SUAAHARA Project – Good Nutrition

USAID/Nepal's Suaahara project works closely with the government to strengthen policies and programs that improve the health and nutritional status of women and children.

Nepal is one of the most under-nourished countries in the world and poor nutrition features as a major public health problem across the country’s rural areas. Over 40% of children under the age of five suffer from stunting, 11% of children suffer from wasting and 29% are underweight. Moreover, the rate of stunting is found to be as high as 60% among disadvantaged groups.

Nepal has made significant progress in controlling micro-nutrient deficiencies of essential dietary components such as vitamin A, iron, and iodine. Despite these successes, there is still an ongoing problem of protein energy malnutrition (general malnutrition). Good nutrition starts during pregnancy. Due to the lack of awareness and poor access to health services, only 58% of women in Nepal receive antenatal care during pregnancy, and only 36% of deliveries are assisted by a skilled birth attendant (SBA). The low level of supervised antenatal and postnatal care and poor maternal nutrition directly contributes to higher maternal mortality rates. In addition, 44% of the population does not have access to toilets, and open defecation contributes to higher diarrheal disease morbidity, with further detrimental effects on nutritional status. Socio-economic, geographic, and educational factors, along with regressive gender norms, contribute to the poor health status of Nepalis, particularly women and children.

PROGRAM OVERVIEW

USAID has made substantial contributions to health and nutrition, in partnership with the Government of Nepal (GON) and other development partners. As part of its strategy to strengthen the country’s health and nutrition programs, USAID, in consultation with the Ministry of Health and Population (MOH) and other relevant partners, designed the Integrated Nutrition Project now known as Suaahara (Good Nutrition).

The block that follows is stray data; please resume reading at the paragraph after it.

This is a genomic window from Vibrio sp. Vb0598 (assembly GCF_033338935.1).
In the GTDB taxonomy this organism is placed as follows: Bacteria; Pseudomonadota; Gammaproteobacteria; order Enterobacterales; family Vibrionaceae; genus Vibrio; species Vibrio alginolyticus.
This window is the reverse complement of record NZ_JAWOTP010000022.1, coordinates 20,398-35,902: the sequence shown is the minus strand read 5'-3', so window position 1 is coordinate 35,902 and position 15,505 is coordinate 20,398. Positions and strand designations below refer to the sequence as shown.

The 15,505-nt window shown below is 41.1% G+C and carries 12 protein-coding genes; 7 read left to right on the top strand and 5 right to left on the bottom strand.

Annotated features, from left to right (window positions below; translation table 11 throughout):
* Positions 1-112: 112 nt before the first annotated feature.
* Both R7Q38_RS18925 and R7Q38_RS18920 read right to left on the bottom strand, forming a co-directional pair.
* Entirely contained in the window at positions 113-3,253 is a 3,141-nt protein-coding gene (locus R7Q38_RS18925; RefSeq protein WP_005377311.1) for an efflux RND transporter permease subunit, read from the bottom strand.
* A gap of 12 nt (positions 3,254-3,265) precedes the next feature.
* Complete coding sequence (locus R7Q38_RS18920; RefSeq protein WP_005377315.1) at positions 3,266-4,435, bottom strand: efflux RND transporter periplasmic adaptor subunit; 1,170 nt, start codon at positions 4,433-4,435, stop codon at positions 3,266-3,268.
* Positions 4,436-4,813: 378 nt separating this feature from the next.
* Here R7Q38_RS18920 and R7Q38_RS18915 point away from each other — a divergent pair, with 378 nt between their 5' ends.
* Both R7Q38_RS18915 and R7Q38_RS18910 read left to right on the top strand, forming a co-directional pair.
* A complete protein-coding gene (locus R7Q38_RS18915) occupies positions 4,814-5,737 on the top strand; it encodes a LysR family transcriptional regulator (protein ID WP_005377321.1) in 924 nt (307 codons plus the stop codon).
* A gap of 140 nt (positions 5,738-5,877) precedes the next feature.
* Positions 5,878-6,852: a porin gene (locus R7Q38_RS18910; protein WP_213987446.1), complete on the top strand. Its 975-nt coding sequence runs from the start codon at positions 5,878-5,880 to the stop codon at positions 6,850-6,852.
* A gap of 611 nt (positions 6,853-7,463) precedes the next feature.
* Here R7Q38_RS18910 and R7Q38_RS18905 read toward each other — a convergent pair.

Suaahara is a five-year, comprehensive, community-focused project dedicated to improving the health and nutritional status of pregnant and lactating women and children under the age of two. The project focuses on improving nutrition and health standards of women and children by focusing on better maternal, newborn, and child health services. It aims to improve reproductive health/family planning services; create awareness regarding sanitation and hygiene; improve access to clean water; and introduce home-based gardening as a way to encourage a balanced and healthy diet. Moreover, it also works on influencing positive behavioral changes through planned communication campaigns in 41 districts.

Suaahara's unique approach is based on applying the latest evidence-based interventions in health, nutrition, family planning, water, sanitation and hygiene, backyard poultry, and food production at scale in over half of the districts in Nepal. Another unique aspect of Suaahara is its success at targeting disadvantaged groups that have significantly lower levels of income, seek health services less frequently, and subsequently suffer poor health and nutrition outcomes compared to other groups. The project works in collaboration with the GON, primarily through Female Community Health Volunteers (FCHVs) and other Community Extension Workers.